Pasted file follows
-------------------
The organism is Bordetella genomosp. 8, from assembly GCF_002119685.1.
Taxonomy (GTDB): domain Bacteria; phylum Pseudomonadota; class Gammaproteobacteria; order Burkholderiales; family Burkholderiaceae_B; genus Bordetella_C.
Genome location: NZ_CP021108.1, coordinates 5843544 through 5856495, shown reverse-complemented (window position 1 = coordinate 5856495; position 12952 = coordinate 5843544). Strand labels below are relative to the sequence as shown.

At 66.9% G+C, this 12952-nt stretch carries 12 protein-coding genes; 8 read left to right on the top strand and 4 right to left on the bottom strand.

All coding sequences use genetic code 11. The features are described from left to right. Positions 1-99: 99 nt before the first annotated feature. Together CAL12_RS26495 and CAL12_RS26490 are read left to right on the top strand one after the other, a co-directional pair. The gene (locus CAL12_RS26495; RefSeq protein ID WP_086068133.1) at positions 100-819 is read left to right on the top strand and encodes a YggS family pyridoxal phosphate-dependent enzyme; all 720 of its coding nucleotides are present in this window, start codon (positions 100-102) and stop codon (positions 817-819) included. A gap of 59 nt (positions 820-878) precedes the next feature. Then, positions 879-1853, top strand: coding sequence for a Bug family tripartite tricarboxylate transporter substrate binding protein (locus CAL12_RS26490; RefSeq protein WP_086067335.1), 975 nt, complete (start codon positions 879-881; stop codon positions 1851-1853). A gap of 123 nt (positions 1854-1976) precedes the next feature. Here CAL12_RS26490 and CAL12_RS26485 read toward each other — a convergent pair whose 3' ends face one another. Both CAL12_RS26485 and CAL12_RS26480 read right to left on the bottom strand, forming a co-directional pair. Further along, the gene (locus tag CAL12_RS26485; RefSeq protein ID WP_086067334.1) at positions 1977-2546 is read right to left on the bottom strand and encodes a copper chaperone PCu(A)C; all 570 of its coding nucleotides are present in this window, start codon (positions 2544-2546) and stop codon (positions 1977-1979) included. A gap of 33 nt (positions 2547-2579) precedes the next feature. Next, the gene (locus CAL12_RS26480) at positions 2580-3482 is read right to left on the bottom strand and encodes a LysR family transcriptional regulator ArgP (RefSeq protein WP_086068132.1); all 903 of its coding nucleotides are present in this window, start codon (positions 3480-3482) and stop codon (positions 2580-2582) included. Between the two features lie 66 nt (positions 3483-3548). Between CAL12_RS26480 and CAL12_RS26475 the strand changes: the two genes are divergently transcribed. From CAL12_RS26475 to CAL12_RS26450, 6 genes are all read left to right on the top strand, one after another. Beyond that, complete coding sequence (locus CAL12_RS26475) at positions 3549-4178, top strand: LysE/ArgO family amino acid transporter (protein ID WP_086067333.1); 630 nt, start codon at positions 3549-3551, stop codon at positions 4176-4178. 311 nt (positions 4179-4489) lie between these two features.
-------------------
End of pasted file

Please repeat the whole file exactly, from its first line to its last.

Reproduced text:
The organism is Bordetella genomosp. 8, from assembly GCF_002119685.1.
Taxonomy (GTDB): domain Bacteria; phylum Pseudomonadota; class Gammaproteobacteria; order Burkholderiales; family Burkholderiaceae_B; genus Bordetella_C.
Genome location: NZ_CP021108.1, coordinates 5843544 through 5856495, shown reverse-complemented (window position 1 = coordinate 5856495; position 12952 = coordinate 5843544). Strand labels below are relative to the sequence as shown.

At 66.9% G+C, this 12952-nt stretch carries 12 protein-coding genes; 8 read left to right on the top strand and 4 right to left on the bottom strand.

All coding sequences use genetic code 11. The features are described from left to right. Positions 1-99: 99 nt before the first annotated feature. Together CAL12_RS26495 and CAL12_RS26490 are read left to right on the top strand one after the other, a co-directional pair. The gene (locus CAL12_RS26495; RefSeq protein ID WP_086068133.1) at positions 100-819 is read left to right on the top strand and encodes a YggS family pyridoxal phosphate-dependent enzyme; all 720 of its coding nucleotides are present in this window, start codon (positions 100-102) and stop codon (positions 817-819) included. A gap of 59 nt (positions 820-878) precedes the next feature. Then, positions 879-1853, top strand: coding sequence for a Bug family tripartite tricarboxylate transporter substrate binding protein (locus CAL12_RS26490; RefSeq protein WP_086067335.1), 975 nt, complete (start codon positions 879-881; stop codon positions 1851-1853). A gap of 123 nt (positions 1854-1976) precedes the next feature. Here CAL12_RS26490 and CAL12_RS26485 read toward each other — a convergent pair whose 3' ends face one another. Both CAL12_RS26485 and CAL12_RS26480 read right to left on the bottom strand, forming a co-directional pair. Further along, the gene (locus tag CAL12_RS26485; RefSeq protein ID WP_086067334.1) at positions 1977-2546 is read right to left on the bottom strand and encodes a copper chaperone PCu(A)C; all 570 of its coding nucleotides are present in this window, start codon (positions 2544-2546) and stop codon (positions 1977-1979) included. A gap of 33 nt (positions 2547-2579) precedes the next feature. Next, the gene (locus CAL12_RS26480) at positions 2580-3482 is read right to left on the bottom strand and encodes a LysR family transcriptional regulator ArgP (RefSeq protein WP_086068132.1); all 903 of its coding nucleotides are present in this window, start codon (positions 3480-3482) and stop codon (positions 2580-2582) included. Between the two features lie 66 nt (positions 3483-3548). Between CAL12_RS26480 and CAL12_RS26475 the strand changes: the two genes are divergently transcribed. From CAL12_RS26475 to CAL12_RS26450, 6 genes are all read left to right on the top strand, one after another. Beyond that, complete coding sequence (locus CAL12_RS26475) at positions 3549-4178, top strand: LysE/ArgO family amino acid transporter (protein ID WP_086067333.1); 630 nt, start codon at positions 3549-3551, stop codon at positions 4176-4178. 311 nt (positions 4179-4489) lie between these two features.